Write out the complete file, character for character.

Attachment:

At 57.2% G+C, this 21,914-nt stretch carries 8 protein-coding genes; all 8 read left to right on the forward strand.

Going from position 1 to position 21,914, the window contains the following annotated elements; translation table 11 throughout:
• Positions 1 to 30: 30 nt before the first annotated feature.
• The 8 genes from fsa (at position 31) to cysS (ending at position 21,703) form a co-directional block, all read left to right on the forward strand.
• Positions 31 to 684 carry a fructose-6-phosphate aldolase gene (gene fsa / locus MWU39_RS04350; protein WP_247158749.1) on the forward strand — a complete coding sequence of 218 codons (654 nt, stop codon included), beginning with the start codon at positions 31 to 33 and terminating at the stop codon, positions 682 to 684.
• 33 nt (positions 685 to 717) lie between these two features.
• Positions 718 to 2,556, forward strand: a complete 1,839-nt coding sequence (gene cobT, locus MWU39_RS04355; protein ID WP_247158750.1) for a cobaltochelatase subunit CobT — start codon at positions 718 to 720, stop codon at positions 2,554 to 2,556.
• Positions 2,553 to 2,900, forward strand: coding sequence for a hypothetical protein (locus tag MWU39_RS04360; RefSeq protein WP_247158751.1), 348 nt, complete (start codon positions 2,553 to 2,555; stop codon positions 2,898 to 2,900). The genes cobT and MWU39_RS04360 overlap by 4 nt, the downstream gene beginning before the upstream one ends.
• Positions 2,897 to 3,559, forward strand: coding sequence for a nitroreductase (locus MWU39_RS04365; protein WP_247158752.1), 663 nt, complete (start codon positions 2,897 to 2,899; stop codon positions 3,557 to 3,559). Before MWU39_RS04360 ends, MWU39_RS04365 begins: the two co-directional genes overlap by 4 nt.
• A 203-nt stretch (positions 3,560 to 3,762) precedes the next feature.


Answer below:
At 57.2% G+C, this 21,914-nt stretch carries 8 protein-coding genes; all 8 read left to right on the forward strand.

Going from position 1 to position 21,914, the window contains the following annotated elements; translation table 11 throughout:
• Positions 1 to 30: 30 nt before the first annotated feature.
• The 8 genes from fsa (at position 31) to cysS (ending at position 21,703) form a co-directional block, all read left to right on the forward strand.
• Positions 31 to 684 carry a fructose-6-phosphate aldolase gene (gene fsa / locus MWU39_RS04350; protein WP_247158749.1) on the forward strand — a complete coding sequence of 218 codons (654 nt, stop codon included), beginning with the start codon at positions 31 to 33 and terminating at the stop codon, positions 682 to 684.
• 33 nt (positions 685 to 717) lie between these two features.
• Positions 718 to 2,556, forward strand: a complete 1,839-nt coding sequence (gene cobT, locus MWU39_RS04355; protein ID WP_247158750.1) for a cobaltochelatase subunit CobT — start codon at positions 718 to 720, stop codon at positions 2,554 to 2,556.
• Positions 2,553 to 2,900, forward strand: coding sequence for a hypothetical protein (locus tag MWU39_RS04360; RefSeq protein WP_247158751.1), 348 nt, complete (start codon positions 2,553 to 2,555; stop codon positions 2,898 to 2,900). The genes cobT and MWU39_RS04360 overlap by 4 nt, the downstream gene beginning before the upstream one ends.
• Positions 2,897 to 3,559, forward strand: coding sequence for a nitroreductase (locus MWU39_RS04365; protein WP_247158752.1), 663 nt, complete (start codon positions 2,897 to 2,899; stop codon positions 3,557 to 3,559). Before MWU39_RS04360 ends, MWU39_RS04365 begins: the two co-directional genes overlap by 4 nt.
• A 203-nt stretch (positions 3,560 to 3,762) precedes the next feature.